Bob Hemesath

Bob Hemesath tested the drinking water from a well replaced in 2013 on his farm near Decorah, Iowa.

IA Test location map

DECORAH, Iowa — The last time Bob Hemesath tested his drinking water was when he put in the well.

The Decorah, Iowa, farmer replaced his well in 2013, and while he didn’t have too many concerns, he said he knew getting an updated test was a good thing.

“We probably don’t do it regularly enough,” he said.

The results Hemesath received from the University of Iowa State Hygienic Lab showed his water was safe in all aspects, with levels of coliform bacteria, E. coli, arsenic and nitrates all meeting satisfactory levels.

Hemesath has three wells on his farm, with two being on livestock sites. He tested the water of the well going to his house.

“It’s always good to check your water, especially living here, and I want to see that it’s healthy and good to drink,” Hemesath said. “I wasn’t surprised by the results because we’ve got good water and good wells around here. It’s always one of those things you are conscious of.”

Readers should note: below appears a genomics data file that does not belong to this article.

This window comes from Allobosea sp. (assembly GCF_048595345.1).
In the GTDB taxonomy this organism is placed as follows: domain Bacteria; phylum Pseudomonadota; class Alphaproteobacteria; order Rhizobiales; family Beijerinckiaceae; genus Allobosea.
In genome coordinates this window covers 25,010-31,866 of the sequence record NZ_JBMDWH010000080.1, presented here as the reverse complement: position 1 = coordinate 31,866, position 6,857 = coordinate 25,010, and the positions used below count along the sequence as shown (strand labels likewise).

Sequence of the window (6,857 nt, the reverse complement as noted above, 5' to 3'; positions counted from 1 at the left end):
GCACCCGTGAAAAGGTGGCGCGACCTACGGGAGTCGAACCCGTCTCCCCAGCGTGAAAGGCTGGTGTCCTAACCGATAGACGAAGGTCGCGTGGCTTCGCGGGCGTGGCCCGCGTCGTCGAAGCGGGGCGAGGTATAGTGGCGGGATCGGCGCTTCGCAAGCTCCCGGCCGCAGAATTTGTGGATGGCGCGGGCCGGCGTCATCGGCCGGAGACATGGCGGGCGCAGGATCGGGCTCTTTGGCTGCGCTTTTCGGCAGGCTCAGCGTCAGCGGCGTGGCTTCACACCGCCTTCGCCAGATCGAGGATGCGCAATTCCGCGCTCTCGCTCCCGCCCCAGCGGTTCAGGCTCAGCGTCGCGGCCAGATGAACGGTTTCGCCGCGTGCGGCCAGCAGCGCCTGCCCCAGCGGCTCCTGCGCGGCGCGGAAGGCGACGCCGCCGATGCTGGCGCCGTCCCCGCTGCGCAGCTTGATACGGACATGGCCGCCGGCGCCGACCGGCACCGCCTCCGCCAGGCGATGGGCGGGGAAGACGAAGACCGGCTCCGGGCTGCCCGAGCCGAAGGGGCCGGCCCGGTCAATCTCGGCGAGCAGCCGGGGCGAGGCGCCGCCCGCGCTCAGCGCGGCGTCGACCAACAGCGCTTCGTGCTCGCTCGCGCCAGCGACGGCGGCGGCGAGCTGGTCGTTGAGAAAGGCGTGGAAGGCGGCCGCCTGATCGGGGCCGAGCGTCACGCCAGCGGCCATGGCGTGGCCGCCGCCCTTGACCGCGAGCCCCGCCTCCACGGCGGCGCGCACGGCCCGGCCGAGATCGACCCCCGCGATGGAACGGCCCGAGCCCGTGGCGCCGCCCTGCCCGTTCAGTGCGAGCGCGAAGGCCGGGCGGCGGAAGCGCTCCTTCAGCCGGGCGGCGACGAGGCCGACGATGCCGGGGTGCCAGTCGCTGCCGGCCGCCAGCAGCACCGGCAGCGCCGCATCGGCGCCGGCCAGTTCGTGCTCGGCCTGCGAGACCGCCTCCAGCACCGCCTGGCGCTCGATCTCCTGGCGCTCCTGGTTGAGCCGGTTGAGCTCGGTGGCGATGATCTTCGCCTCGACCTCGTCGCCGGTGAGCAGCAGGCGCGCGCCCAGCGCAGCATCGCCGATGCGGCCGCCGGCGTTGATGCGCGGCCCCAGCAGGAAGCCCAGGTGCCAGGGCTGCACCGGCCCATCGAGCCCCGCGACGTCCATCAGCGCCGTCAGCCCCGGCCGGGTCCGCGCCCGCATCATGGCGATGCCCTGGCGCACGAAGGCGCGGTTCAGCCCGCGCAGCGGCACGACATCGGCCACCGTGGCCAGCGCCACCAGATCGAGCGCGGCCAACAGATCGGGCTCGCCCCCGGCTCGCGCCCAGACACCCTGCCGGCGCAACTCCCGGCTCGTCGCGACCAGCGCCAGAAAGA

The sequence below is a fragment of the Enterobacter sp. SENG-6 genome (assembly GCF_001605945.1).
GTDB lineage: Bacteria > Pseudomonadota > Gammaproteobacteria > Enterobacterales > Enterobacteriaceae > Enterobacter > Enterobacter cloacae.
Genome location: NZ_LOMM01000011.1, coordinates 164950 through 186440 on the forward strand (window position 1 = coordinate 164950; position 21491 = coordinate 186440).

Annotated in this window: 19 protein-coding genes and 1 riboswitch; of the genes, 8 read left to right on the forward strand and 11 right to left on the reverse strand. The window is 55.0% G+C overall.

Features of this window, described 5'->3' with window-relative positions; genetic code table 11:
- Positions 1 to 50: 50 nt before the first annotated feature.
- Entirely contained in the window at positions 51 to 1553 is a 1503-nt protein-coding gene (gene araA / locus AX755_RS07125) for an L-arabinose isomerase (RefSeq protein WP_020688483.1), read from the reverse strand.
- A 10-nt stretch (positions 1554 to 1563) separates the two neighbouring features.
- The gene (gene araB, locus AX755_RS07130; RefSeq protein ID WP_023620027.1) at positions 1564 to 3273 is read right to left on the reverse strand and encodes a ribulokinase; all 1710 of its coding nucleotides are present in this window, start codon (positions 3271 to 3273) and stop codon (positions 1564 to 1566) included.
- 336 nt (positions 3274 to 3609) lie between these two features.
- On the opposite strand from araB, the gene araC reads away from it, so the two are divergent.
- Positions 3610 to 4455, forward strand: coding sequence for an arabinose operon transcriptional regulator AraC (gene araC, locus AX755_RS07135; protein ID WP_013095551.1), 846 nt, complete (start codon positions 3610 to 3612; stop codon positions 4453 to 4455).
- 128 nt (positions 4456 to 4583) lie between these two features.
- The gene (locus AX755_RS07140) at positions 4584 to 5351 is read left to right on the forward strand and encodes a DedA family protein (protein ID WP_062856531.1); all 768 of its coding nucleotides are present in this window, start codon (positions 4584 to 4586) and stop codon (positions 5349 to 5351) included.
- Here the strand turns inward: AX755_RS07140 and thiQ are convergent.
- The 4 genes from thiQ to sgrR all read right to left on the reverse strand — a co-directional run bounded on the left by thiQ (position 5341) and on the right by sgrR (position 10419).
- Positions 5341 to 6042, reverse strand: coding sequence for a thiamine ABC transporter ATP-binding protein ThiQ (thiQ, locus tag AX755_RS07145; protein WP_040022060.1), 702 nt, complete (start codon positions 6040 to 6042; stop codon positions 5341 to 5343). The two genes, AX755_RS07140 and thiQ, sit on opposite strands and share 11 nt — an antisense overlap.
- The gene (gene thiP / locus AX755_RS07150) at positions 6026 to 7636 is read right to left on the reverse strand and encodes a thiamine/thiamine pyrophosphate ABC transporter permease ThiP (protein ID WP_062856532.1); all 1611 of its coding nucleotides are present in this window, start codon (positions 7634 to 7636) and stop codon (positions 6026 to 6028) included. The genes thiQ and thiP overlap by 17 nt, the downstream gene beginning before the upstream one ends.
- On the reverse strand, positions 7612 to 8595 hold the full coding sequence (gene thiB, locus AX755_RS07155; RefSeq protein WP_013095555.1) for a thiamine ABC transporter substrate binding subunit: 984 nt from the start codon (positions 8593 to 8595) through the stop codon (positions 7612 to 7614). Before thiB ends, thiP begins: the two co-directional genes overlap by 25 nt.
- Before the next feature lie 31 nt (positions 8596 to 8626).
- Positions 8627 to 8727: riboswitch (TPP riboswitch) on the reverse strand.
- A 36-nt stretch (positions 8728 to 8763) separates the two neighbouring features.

He said the only additional treatment he does to the water is a purifier attached to his refrigerator.

Winneshiek County Environmental Specialist Doug Groux said he isn’t surprised to see good results from his area.

“Normally our water tests pretty well here,” Groux said.

He said older wells, such as windmill wells or wells that have old casings and aren’t as deep, tend to have negative results.

Wells in this part of northeast Iowa range from 100 feet deep to 600 feet deep, depending on the location, with deeper wells tapping into the Jordan aquifer, which might provide higher gallons per minute. That kind of volume helps farms with livestock, Groux said.

He added any time there is a color or odor change, it’s a good time to test your well. He recommended older wells be tested more frequently.

Hemesath said his 600-foot deep well is likely a good representation of the area.

“Most of the new wells around here are probably in the same vein,” he said. “I know one neighbor drilled for his cattle lot and it wasn’t that deep, but it wasn’t for human consumption. They have good water anyway, so they went with it.”

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